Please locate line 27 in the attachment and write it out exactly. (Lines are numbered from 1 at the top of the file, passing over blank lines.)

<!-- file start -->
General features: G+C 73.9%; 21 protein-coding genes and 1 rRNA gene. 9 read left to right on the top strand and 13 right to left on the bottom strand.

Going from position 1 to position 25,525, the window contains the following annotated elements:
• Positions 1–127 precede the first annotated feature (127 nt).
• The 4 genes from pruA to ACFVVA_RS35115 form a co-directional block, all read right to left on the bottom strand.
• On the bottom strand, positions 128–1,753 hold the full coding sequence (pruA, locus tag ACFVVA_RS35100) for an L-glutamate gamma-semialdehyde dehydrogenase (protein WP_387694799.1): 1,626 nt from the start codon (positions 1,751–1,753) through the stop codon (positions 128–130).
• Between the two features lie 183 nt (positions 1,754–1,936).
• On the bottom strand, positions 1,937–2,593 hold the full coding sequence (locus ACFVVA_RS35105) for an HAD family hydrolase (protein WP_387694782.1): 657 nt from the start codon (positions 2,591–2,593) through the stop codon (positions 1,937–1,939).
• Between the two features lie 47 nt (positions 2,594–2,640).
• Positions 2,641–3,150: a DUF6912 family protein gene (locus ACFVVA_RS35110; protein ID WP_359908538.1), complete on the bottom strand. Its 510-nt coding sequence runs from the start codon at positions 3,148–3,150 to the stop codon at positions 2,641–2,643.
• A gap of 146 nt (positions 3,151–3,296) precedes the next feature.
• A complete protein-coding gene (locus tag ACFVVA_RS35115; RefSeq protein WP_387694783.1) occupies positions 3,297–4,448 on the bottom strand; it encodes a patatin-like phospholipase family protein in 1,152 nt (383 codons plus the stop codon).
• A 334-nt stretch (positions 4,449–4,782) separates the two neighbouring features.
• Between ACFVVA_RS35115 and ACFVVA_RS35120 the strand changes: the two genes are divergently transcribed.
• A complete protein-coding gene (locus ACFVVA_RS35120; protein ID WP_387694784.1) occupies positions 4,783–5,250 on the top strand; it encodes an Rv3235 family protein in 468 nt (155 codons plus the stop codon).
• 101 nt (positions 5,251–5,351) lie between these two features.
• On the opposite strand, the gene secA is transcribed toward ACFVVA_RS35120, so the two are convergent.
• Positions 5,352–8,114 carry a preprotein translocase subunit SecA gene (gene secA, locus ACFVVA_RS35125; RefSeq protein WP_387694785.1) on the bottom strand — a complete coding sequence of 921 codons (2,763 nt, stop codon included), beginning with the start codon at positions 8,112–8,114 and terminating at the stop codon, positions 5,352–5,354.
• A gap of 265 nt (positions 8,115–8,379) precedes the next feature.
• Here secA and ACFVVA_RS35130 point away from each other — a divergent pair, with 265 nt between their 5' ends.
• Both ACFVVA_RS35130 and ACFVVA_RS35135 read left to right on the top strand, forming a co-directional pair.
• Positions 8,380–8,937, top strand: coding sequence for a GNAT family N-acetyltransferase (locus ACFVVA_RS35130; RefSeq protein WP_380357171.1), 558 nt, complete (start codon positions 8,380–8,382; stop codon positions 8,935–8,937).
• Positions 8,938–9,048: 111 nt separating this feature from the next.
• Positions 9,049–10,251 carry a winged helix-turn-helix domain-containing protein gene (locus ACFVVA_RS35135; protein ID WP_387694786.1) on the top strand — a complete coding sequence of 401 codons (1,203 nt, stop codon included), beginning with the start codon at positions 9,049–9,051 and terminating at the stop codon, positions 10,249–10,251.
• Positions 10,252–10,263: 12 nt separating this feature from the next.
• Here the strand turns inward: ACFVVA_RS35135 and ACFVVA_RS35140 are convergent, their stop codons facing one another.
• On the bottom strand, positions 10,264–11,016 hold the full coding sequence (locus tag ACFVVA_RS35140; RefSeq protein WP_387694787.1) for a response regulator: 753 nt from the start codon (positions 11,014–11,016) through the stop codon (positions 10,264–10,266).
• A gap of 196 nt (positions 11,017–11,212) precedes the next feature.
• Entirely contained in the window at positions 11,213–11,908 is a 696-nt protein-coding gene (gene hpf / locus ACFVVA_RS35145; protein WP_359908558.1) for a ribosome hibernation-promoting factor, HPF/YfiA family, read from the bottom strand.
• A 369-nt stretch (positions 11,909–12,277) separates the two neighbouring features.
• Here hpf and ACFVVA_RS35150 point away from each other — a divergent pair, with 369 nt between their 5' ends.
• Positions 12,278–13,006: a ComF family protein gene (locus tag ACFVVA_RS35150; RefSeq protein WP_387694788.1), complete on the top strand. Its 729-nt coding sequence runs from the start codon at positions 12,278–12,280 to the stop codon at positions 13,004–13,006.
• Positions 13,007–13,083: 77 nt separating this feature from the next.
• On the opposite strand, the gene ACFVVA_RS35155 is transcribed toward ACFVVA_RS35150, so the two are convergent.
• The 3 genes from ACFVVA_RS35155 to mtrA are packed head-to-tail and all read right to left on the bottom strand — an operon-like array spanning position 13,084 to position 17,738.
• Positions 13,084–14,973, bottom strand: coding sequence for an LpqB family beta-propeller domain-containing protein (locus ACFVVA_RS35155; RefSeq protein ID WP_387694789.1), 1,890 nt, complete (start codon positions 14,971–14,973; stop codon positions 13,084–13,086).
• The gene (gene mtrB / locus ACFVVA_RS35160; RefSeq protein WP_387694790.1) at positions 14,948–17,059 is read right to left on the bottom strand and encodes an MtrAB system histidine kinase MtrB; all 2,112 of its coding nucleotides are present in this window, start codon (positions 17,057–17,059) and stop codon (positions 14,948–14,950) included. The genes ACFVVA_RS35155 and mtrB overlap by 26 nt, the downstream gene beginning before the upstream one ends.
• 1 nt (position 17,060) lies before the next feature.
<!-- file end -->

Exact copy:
• A gap of 196 nt (positions 11,017–11,212) precedes the next feature.